The way you communicate company processes, attitudes, and philosophies throughout the first weeks of a remote recruit’s tenure will not only set future expectations within that person; if you choose methods that don’t communicate effectively, you may undermine that person’s ability to ever fully meet your expectations for performance.

But the care you take on Day 1 to give them access to systems and people, information on processes, and a feel for your culture is crucial. If you’ve inducted remote recruits — or have undergone induction as a remote recruit — we’d love to hear your thoughts. What works, and what doesn’t?

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  1. Having been a remote worker I completely agree with Goergina. Getting the lay of the land is tough. Knowing who to turn to with a question, feeling appreciated and useful, knowing what one should be focused on working on are tough things to do. Appropriate levels of communication are key and email is a poor tool for managing this. But, being a NEW remote worker in a team is as problematic as being an old hand if the team is dysfunctional (or rather suffers from a lack of proper infrastructure)

    Caveat emptor (or rather reader beware) I work at a company now that is trying to smooth this integration. Cohuman is ideal for teams, whether remote or central. Communication is a by product of action in our coordination tool. Transparency, accountability and priority are what sets us apart from other tools. If everyone knows what every one else is doing (transparency), if everyone on a team knows who is directly responsible for what (accountability) and finally if everyone knows what’s most important to focus on (priority)… well, everyone is on the same page whether new to a team or old.

  2. Thanks for sharing some really useful tips. I’m about to take on some remote workers and this article highlighted a couple of things that I should consider as part of the induction process.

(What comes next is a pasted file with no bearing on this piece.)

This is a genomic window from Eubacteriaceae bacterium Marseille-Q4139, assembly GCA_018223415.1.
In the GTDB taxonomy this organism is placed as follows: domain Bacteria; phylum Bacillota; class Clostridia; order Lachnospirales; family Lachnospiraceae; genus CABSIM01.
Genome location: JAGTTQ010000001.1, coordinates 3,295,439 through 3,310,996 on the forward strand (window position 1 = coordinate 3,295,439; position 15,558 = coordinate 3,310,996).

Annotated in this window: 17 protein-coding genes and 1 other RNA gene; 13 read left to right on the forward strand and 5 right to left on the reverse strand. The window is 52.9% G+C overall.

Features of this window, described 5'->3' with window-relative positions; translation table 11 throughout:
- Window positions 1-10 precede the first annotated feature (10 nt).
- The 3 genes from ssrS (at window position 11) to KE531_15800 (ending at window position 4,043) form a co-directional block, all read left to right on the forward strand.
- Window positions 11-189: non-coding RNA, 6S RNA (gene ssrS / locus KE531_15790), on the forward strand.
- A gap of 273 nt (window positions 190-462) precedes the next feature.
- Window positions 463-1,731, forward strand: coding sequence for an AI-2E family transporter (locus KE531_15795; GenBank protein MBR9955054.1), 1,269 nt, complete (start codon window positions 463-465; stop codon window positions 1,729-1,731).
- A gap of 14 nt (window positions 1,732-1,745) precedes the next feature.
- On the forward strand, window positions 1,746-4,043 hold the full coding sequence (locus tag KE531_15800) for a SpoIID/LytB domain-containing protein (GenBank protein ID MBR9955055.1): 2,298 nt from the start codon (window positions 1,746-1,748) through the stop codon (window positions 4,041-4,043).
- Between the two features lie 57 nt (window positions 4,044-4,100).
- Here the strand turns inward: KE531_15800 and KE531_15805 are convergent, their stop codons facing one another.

3. I’ve worked for over a decade with remote team from various parts of the world, from diverse background and I’d say that one must have an open mind when it comes to working with a remote team. First, there’s language barrier as these people may know how to speak in English, but sometimes, they think in their local language. This is why communication is a must, second to trust. With plenty of tools available for online collaboration, I think the future of work might as well be –mobile. Gone are the days when an office building defines your job; Your work is where you are.

  4. Thanks for the great article Georgina. Starting any new job can be daunting and I would imagine working remote you could feel very isolated as well. These useful tips will no doubt help employers to ease the transition for a new remote staff member.

  5. Georgina Laidlaw Wednesday, February 23, 2011

    Hey guys,
    Thanks for the thoughtful comments. Shaleen makes a great point about trust and communication, and keeping an open mind.

    Flexibility is pretty important on both sides of the equation, I think — but within the limits of what’s actually workable. As Ronan alludes, being part of a dysfunctional or infrastructure-less remote team can be a real nightmare.